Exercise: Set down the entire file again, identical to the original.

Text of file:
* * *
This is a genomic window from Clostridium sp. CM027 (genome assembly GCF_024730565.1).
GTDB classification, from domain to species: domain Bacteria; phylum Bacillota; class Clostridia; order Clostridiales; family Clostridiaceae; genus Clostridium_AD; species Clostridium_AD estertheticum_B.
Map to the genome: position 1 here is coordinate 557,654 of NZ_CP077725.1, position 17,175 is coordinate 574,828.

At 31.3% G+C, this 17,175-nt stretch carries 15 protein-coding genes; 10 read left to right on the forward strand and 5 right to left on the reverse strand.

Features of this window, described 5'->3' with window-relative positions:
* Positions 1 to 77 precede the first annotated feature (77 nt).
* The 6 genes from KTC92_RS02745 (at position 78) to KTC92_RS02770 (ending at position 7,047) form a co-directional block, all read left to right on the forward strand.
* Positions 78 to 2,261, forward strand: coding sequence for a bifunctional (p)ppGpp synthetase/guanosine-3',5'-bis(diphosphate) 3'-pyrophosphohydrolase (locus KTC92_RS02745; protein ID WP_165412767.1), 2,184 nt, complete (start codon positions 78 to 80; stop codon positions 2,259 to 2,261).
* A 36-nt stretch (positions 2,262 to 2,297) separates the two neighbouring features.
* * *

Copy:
This is a genomic window from Clostridium sp. CM027 (genome assembly GCF_024730565.1).
GTDB classification, from domain to species: domain Bacteria; phylum Bacillota; class Clostridia; order Clostridiales; family Clostridiaceae; genus Clostridium_AD; species Clostridium_AD estertheticum_B.
Map to the genome: position 1 here is coordinate 557,654 of NZ_CP077725.1, position 17,175 is coordinate 574,828.

At 31.3% G+C, this 17,175-nt stretch carries 15 protein-coding genes; 10 read left to right on the forward strand and 5 right to left on the reverse strand.

Features of this window, described 5'->3' with window-relative positions:
* Positions 1 to 77 precede the first annotated feature (77 nt).
* The 6 genes from KTC92_RS02745 (at position 78) to KTC92_RS02770 (ending at position 7,047) form a co-directional block, all read left to right on the forward strand.
* Positions 78 to 2,261, forward strand: coding sequence for a bifunctional (p)ppGpp synthetase/guanosine-3',5'-bis(diphosphate) 3'-pyrophosphohydrolase (locus KTC92_RS02745; protein ID WP_165412767.1), 2,184 nt, complete (start codon positions 78 to 80; stop codon positions 2,259 to 2,261).
* A 36-nt stretch (positions 2,262 to 2,297) separates the two neighbouring features.